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Claimants’ Lawyers Try to Keep Details of Litigation Funding Agreement Secret in Mass Claim Against Google

Claimants’ lawyers in the £920 million class action against Google are attempting to keep details of the litigation funding agreement behind the claim from being disclosed.

“Google has been targeted by a planned UK mass antitrust claim over its Play Store charges and conditions,” writes MLex. The “collective claim alleges that Google’s commission fee on digital app purchases breaches competition rules.”

At a case management hearing before the UK’s Competition Appeal Tribunal, the claimants’ lawyers told a panel of judges that “Google wants to have parts of the claim’s files unredacted: its litigation funding agreement, legal expenses insurance policy and overall litigation budget.”

The class representative “requested confidentiality for certain information related to the claim,” writes MLex, “[b]ut Google asked that some provisions in those three documents be disclosed into a confidentiality ring, a system where access to specified sensitive documents is granted only to a small group, typically lawyers and experts, before trial.”

“The redactions disputed by Google include over excess lawyer fees set out in the [litigation funding] agreement and the insurance policy’s deposit premium.”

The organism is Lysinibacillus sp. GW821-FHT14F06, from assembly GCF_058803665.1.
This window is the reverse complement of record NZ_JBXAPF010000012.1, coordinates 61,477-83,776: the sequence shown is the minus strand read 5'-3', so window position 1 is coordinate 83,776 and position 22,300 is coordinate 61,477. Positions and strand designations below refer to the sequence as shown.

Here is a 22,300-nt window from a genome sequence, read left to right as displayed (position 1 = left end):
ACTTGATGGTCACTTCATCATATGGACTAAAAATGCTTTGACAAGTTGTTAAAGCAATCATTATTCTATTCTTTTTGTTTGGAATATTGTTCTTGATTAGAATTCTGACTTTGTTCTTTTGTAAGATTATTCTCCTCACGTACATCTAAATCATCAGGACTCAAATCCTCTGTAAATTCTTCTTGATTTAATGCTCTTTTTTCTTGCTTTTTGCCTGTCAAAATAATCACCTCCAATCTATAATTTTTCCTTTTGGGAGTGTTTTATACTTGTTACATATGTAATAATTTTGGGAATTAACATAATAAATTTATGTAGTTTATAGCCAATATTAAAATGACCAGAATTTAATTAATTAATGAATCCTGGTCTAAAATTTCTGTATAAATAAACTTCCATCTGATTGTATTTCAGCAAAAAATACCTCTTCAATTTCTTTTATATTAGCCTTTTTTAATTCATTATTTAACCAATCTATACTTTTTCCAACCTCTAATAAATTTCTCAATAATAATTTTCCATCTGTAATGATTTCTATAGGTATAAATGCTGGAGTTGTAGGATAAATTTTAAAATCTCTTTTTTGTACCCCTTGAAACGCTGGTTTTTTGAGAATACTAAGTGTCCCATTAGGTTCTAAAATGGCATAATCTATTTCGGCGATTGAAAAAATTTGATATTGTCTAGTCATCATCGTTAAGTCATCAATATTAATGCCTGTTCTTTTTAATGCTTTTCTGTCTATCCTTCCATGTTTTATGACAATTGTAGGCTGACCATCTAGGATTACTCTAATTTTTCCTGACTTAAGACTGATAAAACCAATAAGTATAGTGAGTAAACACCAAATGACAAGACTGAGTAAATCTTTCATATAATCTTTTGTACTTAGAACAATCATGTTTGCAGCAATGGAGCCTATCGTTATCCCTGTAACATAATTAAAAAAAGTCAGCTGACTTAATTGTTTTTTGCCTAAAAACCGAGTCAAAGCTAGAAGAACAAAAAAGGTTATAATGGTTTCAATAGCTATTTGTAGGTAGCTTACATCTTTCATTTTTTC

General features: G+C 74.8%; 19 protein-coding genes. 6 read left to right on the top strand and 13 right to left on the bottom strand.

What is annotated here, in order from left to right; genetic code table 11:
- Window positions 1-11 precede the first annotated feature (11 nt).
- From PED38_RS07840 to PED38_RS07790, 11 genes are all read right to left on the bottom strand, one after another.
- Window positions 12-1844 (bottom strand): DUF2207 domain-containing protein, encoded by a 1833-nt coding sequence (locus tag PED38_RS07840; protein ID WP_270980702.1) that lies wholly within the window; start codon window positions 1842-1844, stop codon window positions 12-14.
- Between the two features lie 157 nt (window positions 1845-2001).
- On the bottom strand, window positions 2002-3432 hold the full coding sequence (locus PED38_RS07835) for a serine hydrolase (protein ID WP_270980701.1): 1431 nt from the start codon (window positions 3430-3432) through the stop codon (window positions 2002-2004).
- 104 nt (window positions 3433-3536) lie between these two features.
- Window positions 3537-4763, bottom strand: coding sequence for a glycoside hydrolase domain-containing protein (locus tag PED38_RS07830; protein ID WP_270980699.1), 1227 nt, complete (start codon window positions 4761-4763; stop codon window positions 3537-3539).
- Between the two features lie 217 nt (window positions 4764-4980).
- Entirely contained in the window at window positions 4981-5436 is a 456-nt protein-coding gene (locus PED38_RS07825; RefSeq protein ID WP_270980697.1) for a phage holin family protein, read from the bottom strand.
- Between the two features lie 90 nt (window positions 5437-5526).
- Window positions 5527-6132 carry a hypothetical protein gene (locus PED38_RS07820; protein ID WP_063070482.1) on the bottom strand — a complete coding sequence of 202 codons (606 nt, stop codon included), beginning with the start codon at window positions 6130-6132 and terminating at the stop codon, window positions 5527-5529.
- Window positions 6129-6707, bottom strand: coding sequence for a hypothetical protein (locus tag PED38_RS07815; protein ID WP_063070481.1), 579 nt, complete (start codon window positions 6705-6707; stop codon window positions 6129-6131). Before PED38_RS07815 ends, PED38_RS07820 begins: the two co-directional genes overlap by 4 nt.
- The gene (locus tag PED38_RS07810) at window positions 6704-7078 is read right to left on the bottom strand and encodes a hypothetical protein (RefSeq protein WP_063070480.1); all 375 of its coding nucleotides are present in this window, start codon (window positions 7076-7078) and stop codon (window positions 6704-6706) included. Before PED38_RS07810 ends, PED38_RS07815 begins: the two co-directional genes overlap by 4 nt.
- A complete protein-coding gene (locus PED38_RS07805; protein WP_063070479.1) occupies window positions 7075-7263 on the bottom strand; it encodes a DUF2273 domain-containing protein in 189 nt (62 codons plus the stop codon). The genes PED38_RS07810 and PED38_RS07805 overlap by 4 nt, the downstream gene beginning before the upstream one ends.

While the claimants’ lawyers argue that the material should be kept confidential, lawyers for Google argue that there should be full disclosure and that the court needs to be able to scrutinize the funding agreement. 

Google says that the requested material is relevant to determining the class representative’s ability to fund the claim, and well as meet adverse costs (in the event that the claim is lost).


“To allow the redactions would be akin to allowing [the class representative] to ‘mark her own homework,’ said Google’s lawyer.

Without transparency, the court, the defendant, and even the other class members do not know how much of any eventual award or settlement has already been promised away to the lawyers and the funder. This lack of transparency allows the funders to put their investment interests ahead of the interests of the claimants.

A ruling on whether or not the redacted information will be disclosed is expected at a later date.

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